Gilchrist developed a database that compiled a registry of Detroit-based businesses, said Portia Roberson, the outgoing group executive for the city's Office of Civil Rights Inclusion and Opportunity. This system was helpful for development projects that needed to hire local contractors, she said.
Gilchrist demonstrated an expertise in information technology and was willing to share his own ideas while still considering input from others, Roberson said.
“I think (voters) have very much shown that we want people to work together," she said. “I think Garlin is good at listening to the ideas that come from those who maybe think more like him and those who think different from him.”
How Detroit compares
Detroit has had antiquated technology and computer systems for two decades, a complaint of recent mayors before the city filed for bankruptcy in 2013. While the city has made improvements, it is not considered a leader in Michigan governmental technology circles.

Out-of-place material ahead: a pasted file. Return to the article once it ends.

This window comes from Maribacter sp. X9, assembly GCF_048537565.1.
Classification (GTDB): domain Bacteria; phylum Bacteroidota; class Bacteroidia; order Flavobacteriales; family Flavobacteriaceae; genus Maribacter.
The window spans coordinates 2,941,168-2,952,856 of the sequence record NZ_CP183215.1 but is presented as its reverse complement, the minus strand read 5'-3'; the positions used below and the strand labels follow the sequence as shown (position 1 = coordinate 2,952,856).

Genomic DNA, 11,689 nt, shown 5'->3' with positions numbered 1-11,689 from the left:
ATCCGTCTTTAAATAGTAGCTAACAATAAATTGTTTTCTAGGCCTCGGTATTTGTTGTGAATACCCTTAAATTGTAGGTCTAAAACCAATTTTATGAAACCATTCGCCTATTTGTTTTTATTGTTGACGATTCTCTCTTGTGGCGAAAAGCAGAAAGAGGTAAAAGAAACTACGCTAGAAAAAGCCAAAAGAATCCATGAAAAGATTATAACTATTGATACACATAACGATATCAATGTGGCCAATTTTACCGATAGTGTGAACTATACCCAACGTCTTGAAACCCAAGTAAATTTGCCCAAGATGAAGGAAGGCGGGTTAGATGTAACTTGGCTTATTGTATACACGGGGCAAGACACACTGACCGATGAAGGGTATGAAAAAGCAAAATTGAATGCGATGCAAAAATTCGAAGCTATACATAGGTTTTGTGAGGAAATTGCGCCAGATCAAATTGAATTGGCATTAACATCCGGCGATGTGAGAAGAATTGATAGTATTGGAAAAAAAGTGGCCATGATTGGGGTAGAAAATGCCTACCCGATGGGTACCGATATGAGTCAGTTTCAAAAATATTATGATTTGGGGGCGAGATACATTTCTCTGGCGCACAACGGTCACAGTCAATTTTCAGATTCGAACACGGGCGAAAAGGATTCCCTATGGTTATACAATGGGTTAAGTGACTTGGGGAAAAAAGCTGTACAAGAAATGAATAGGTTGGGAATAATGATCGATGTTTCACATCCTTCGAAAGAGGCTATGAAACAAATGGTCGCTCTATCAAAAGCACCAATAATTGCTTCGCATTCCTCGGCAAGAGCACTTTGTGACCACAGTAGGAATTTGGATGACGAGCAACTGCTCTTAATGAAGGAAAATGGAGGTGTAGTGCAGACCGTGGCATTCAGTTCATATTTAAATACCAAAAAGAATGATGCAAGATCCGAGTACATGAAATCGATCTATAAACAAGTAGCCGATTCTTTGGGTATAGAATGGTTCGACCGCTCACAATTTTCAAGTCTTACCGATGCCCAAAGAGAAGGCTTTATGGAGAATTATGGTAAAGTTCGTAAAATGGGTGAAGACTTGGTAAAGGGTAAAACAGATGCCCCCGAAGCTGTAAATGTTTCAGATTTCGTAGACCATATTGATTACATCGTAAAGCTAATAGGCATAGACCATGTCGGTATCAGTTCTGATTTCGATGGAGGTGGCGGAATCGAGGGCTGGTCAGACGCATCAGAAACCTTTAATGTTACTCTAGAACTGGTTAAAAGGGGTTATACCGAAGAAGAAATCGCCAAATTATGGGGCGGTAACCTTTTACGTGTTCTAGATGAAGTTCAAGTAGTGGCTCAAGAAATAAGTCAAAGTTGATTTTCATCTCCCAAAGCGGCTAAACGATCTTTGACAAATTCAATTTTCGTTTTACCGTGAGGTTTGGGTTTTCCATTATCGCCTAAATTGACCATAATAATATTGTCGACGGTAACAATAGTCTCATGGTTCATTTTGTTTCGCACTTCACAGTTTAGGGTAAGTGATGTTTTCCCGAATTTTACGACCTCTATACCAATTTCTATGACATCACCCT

The Michigan Government Management Information Sciences association hasn't given any awards to Detroit since it began recognizing technological excellence in 2007. Consistent winners in the past five years have included Oakland County, Kent County, Novi and Livonia.
Gilchrist left his job with the city in March 2017 to launch his campaign for Detroit city clerk. While he upset two more high-profile candidates in the primary and advanced to the general election, he ultimately lost to Clerk Janice Winfrey by about 1,400 votes.
However, he focused much of his campaign on a plan to update information systems and records in the clerk's office and improve the absentee ballot submission process.